This is a business unit owned by two or more people called partners.
- Formed by two to twenty members (partners) except for a professional partnership that may have a maximum of 50 members.
- Managed by members who may share the responsibilities according to their skills .where this is not possible they may employ skilled man power to manage there business.
- The partners contribute capital to the business according to the agreed proportions.
- Can either be a general partnership (liability of all the partners are unlimited) or a limited partnership however, there should be at least one member whose liability is unlimited.
- A partnership can be either permanent or temporary. A temporary partnership is also called a joint venture.
During the formation of the partnership the partners prepare an agreement which would govern the operations of a partnership. The agreement can be either oral or written .A written agreement is referred to as a Partnership deed. The contents of the partnership
agreement may include:
Name of the business and address of the head office.
- Capital to be contributed by each partner.
- Rate of interest on capital.
- Profit and loss sharing ratio.
- Salaries and commissions to be paid to partners.
- Rate of interest on drawings by partners.
- Objectives of the business
- Rate of interest on loans by partners to the firm.
Where a partnership agreement is missing or where it is ambiguous, the Partnership Act applies in case of a dispute:
- All partners are entitled to equal contribution of capital.
- No salaries allowances or commissions to any partner.
- No interest on capital.
- NO interest on drawings.
- Profits and losses are shared equally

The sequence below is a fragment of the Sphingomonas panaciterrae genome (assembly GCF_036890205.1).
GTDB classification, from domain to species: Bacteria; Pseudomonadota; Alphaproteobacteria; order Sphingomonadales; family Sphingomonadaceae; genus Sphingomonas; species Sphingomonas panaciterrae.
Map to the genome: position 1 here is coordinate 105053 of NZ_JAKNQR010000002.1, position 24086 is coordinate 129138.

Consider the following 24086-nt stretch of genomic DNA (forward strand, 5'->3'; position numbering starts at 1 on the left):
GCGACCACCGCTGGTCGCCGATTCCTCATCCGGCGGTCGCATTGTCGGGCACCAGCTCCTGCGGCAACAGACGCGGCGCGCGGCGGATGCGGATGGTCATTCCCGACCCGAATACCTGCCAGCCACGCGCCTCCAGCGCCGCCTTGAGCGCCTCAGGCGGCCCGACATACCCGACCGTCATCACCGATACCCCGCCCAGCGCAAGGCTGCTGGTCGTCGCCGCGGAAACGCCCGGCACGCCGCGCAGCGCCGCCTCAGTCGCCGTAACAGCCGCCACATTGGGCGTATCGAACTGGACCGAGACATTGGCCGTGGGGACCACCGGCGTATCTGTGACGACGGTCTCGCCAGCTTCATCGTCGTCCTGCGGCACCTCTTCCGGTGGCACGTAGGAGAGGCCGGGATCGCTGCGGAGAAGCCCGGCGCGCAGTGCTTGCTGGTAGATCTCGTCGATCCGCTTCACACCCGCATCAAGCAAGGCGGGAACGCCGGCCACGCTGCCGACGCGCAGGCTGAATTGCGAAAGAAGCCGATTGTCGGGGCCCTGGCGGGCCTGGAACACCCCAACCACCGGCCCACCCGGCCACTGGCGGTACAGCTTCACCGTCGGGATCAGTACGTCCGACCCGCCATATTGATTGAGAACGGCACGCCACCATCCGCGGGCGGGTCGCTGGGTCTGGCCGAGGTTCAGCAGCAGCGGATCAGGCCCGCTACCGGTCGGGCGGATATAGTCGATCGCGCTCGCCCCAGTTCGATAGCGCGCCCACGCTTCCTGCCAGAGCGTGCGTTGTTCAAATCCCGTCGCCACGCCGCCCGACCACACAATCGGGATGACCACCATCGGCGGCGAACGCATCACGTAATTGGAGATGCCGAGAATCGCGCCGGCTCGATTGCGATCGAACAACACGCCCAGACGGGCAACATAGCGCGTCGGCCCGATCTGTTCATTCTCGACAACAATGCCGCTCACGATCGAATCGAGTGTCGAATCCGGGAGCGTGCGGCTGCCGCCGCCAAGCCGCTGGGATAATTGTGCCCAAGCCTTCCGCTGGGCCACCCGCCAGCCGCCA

- Each partner who incurs personal expenditure or loss while executing the duties of the business should be compensated.
Types of partners
The following are some various types of partners:
- Active partner: one who takes active part in the running of the business.
- Dormant (sleeping) partner: one who does not take active part in running the business.
- General (unlimited liability) partner: one whose liabilities are not limited.
- Limited partner: one whose liabilities are limited.
- Minor partner: one who is under eighteen years.
- Major partner: one who has attained the age of majority.(eighteen years)
- Real partner: one who has actually contributed capital into the business.
- Nominal partner: A person who is not a real partner but appears as one.
Advantages of a partnership
Some of the advantages of a partnership are:
- A partnership is able to raise more money than a sole proprietorship.
- Different talents are combined.
- Work is distributed among the partners.
- Losses and liabilities are shared.
- Fewer legal requirements than in a limited liability company.
Disadvantages of a partnership
Some of the disadvantages of a partnership are as follows:
- Liabilities of some or all the members are unlimited.
- Continued disagreements among members can lead to dissolution.
- Decision making may take long.
- Mistake made by one partner may result into losses that are shared by all the partners.
- A partnership that h3avily relies on one partner may be adversely affected on retirement or death of a partner.
- A hard working partner may not be equitably rewarded.
- A partnership may have limited access to wid3e source of capital and managerial skills compared to a limited liability company.
Dissolution of a partnership
Dissolution of a partnership may arise from:
- Mutual agreement by all the partners to dissolve the business.
- Death, insanity or bankruptcy of a partner.
- Completion of the intended purpose or on the expiry of the agreed period, if the partnership was temporary.
- Court order.
- Written request by a partner to dissolve the business.
- If the partnership is engaged in unlawful practices.
- Retirement or admission of a partner.
- Continued disagreements among the partners.
Sources of capital for a partnership
All the partners of a partnership are jointly responsible for raising capital for the business. The capital may be raised from various sources which include the following:
- Personal savings
- Loans friends
- Loams from financial institutions
- Trade credit
- Hire purchase
- Profit from the business